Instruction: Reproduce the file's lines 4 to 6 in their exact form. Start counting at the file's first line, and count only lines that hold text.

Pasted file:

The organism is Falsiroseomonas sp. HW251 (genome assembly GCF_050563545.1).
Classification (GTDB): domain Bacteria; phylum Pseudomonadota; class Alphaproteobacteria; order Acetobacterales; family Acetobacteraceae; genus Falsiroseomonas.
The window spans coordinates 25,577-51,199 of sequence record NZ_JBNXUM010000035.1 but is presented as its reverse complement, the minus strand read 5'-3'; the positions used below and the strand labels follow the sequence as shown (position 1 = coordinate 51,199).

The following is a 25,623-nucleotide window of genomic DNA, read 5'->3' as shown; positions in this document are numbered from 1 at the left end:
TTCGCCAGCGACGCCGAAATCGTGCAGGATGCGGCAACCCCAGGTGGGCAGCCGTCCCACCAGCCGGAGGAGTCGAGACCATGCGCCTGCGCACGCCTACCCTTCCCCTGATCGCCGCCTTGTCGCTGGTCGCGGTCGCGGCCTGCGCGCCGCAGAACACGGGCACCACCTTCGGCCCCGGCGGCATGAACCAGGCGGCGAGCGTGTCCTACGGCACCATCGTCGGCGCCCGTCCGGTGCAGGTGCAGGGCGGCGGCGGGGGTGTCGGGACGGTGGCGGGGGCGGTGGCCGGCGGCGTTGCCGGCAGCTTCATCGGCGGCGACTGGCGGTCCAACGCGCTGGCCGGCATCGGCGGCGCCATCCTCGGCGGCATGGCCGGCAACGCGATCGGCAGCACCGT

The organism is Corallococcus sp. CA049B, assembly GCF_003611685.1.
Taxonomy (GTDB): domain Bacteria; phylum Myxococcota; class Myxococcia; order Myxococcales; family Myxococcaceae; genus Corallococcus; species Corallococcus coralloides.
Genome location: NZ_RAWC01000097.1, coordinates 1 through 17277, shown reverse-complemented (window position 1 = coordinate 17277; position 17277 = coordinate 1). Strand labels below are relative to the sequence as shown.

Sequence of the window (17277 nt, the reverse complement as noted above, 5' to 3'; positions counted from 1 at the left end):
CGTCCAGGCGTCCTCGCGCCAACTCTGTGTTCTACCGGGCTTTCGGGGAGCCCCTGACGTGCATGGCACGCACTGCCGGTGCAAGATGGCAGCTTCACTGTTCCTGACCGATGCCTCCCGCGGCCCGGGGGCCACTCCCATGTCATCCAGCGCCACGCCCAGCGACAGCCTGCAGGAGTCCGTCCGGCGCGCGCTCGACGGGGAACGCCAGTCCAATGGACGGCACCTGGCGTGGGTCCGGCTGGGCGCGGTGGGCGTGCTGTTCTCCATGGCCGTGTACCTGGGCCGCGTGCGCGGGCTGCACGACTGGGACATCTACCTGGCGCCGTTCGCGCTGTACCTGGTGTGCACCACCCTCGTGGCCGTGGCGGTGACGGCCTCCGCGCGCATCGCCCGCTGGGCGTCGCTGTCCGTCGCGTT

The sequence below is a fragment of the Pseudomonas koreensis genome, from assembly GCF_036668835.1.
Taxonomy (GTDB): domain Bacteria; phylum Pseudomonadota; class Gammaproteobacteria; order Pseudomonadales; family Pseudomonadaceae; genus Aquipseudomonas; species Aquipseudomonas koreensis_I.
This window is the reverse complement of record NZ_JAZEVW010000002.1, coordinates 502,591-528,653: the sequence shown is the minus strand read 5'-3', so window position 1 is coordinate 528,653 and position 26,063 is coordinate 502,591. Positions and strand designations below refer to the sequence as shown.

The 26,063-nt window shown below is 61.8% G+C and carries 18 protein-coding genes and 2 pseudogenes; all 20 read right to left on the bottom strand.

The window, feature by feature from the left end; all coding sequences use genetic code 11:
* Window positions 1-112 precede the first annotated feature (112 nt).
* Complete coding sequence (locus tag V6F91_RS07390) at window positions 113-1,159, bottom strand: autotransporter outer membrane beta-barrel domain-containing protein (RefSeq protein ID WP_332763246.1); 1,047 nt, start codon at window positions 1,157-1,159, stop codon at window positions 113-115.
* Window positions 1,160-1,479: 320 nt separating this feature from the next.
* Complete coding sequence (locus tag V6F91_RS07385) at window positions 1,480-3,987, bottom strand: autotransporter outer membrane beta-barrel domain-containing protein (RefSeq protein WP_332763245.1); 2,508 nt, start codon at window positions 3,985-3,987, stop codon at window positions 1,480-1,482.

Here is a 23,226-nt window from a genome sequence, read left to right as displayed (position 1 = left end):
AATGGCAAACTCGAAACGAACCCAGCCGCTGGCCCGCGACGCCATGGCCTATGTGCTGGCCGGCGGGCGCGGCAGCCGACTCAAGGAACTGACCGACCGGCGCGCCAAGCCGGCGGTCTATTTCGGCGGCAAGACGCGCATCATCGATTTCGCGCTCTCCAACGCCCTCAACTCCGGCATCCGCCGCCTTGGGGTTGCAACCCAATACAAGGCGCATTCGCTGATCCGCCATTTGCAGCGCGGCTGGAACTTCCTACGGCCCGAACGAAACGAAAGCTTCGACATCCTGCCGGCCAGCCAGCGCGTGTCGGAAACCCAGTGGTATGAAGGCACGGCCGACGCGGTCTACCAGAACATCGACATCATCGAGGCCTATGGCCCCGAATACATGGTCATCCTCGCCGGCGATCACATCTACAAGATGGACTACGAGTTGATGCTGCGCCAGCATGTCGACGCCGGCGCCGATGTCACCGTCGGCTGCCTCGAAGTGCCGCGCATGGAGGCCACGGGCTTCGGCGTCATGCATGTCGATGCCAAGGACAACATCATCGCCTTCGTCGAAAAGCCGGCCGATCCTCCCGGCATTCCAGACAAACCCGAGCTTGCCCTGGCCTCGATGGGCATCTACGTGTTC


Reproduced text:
The following is a 25,623-nucleotide window of genomic DNA, read 5'->3' as shown; positions in this document are numbered from 1 at the left end:
TTCGCCAGCGACGCCGAAATCGTGCAGGATGCGGCAACCCCAGGTGGGCAGCCGTCCCACCAGCCGGAGGAGTCGAGACCATGCGCCTGCGCACGCCTACCCTTCCCCTGATCGCCGCCTTGTCGCTGGTCGCGGTCGCGGCCTGCGCGCCGCAGAACACGGGCACCACCTTCGGCCCCGGCGGCATGAACCAGGCGGCGAGCGTGTCCTACGGCACCATCGTCGGCGCCCGTCCGGTGCAGGTGCAGGGCGGCGGCGGGGGTGTCGGGACGGTGGCGGGGGCGGTGGCCGGCGGCGTTGCCGGCAGCTTCATCGGCGGCGACTGGCGGTCCAACGCGCTGGCCGGCATCGGCGGCGCCATCCTCGGCGGCATGGCCGGCAACGCGATCGGCAGCACCGT

The organism is Corallococcus sp. CA049B, assembly GCF_003611685.1.